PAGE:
Monday, 6 January 2014

Best Book on Mental Health 2013: The Shock of the Fall - Nathan Filer

The Shock of the Fall (Where the Moon Isn't) and mental health
The Shock of the Fall, one of my favourite
novels on mental health. Image source.
It's hard to believe this is a first novel - it's so good it will make you feel a better person. - The judges of the 2013 Costa award on The Shock of the Fall.

I wasn't planning on writing up my thoughts on The Shock of the Fall by Nathan Filer just yet, despite reading it a few months ago and thoroughly enjoying it, particularly the theme of mental health and schizophrenia within the novel. However, the wonderful debut novel has won the Costa first novel award, and I feel now is a better time than any to encourage you all to read it.

Nathan Filer, 32, is a registered mental health nurse, but he's also an incredibly talented writer. Lucky for us, Filer combines his knowledge of mental health with his creative writing ability in The Shock of the Fall (previous title, Where the Moon Isn't), and we're left with a deeply emotional and meaningful first novel.

In the novel, meet Matthew Holmes, a nineteen-year-old struggling with memories, voices and the battle going on inside his head. You'll also meet Simon, his brother, and find out why he's so close to Matthew's heart as he passes in and out psychiatric units.

The narrative coherency changes with Matthew's state of mind, and the metafictional nature of the novel leaves us often questioning Matthew's reliability as sharer of the story. The novel, like the reality of the theme of mental health behind it, is deeply real, and Filer's approach is so tactful, thought-provoking and sensitively done.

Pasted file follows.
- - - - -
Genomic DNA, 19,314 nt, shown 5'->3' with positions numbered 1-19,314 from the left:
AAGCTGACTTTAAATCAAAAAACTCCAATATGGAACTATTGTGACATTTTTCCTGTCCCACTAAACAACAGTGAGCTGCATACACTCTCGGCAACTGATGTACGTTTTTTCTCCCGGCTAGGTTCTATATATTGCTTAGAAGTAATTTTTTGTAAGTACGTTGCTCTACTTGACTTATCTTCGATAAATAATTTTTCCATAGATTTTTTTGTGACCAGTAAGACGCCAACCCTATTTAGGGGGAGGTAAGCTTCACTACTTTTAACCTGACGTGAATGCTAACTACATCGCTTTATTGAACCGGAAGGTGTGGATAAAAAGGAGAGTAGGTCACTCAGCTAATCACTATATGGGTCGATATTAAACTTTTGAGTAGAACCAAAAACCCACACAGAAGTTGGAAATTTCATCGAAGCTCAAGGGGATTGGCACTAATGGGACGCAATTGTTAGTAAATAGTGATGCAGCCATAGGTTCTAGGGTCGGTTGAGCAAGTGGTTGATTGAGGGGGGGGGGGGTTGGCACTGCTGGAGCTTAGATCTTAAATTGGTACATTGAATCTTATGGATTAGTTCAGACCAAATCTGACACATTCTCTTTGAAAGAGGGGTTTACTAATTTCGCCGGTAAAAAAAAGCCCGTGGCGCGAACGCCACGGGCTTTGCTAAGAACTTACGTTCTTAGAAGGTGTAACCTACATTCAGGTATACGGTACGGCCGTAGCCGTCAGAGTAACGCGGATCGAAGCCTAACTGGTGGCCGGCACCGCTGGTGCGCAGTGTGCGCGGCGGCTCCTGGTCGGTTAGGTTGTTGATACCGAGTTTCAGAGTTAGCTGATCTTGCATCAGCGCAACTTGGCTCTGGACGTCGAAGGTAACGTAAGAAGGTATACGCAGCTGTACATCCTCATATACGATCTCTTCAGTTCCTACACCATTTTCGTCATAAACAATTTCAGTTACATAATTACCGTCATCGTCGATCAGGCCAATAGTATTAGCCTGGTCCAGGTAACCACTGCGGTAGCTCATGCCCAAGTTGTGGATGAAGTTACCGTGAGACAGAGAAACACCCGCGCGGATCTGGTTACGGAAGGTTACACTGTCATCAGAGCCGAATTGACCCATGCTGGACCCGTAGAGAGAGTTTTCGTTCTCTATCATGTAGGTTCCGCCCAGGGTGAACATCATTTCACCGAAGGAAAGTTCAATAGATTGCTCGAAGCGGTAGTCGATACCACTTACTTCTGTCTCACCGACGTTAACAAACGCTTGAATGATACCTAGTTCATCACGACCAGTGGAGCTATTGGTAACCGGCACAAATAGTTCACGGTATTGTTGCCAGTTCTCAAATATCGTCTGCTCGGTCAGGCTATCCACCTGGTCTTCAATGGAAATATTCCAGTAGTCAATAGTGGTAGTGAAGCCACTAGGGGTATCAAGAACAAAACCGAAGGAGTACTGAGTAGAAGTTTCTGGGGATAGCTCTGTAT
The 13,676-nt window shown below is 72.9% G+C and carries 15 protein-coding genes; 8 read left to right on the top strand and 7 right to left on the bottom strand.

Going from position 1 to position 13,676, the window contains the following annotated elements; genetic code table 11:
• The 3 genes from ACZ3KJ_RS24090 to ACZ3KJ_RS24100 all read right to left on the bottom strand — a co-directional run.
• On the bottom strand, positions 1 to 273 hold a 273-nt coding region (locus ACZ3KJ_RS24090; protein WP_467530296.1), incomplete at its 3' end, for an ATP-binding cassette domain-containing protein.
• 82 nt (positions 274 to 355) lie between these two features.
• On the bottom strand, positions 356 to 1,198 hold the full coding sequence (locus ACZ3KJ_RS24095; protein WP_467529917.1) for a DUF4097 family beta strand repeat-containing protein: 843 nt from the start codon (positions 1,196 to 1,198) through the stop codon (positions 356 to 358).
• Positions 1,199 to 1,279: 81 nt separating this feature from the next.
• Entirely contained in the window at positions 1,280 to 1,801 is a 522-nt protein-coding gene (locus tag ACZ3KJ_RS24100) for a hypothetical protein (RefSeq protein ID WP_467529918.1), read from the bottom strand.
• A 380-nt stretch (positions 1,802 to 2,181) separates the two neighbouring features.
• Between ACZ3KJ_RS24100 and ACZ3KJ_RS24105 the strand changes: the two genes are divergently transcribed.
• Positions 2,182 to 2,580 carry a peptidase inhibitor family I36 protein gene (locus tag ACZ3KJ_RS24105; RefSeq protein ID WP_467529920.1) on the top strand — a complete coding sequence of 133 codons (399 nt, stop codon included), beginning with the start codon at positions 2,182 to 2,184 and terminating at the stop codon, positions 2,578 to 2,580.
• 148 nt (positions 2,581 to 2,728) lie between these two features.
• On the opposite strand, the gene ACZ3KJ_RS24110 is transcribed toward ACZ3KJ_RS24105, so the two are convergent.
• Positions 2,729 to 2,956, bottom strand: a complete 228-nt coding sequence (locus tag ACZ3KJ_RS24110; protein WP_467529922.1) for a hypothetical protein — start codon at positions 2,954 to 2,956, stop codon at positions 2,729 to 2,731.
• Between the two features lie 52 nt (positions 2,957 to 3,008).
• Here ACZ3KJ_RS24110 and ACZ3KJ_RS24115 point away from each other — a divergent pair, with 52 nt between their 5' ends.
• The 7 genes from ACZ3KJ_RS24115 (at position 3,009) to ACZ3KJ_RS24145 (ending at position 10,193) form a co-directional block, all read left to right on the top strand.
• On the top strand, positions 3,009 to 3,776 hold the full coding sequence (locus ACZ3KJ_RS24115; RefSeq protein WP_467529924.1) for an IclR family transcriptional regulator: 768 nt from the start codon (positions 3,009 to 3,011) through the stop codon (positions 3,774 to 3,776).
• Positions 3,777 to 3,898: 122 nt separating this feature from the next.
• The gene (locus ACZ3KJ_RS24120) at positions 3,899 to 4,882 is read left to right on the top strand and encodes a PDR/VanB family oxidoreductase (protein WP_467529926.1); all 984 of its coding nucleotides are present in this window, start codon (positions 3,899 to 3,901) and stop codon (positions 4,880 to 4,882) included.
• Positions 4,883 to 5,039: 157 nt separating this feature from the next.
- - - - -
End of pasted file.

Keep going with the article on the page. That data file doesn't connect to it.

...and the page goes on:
"It's a story about a family coming to terms with grief and it is a character study of Matthew Holmes and one of the things about him is that he's got schizophrenia. But it's not a novel about schizophrenia and it's not a novel about the NHS," said the author.

You can't read the novel without thinking about these things; they're simply so close to the story's heart. However, I don't believe a novel has to be directly about mental health for it to help us through our own mental health issues and help others with theirs. That's not how my view of bibliotherapy works.

Simply put, The Shock of the Fall has helped me to better understand schizophrenia and deteriorations of mental health, but it's also got me thinking about recovery. Most of all, the novel has left me with some deeply memorable characters, friendships, and beautiful writing.

The Shock of the Fall was named as one of five category winners for the Costas and will go forward to compete for the overall book of the year prize, to be decided later this month. Also going forward is Kate Atkinson, having won the novel award for Life After Life. All the best to Filer and Atkinson!

2 comments:

Steph said...

I'm adding this to my wish list as we speak!

tolstoytherapy said...

I really hope you enjoy it, Steph! It's a superb book that I haven't seen much of in the blogosphere... hopefully other readers will soon catch onto it! I'd love to know what you think of it when you read it.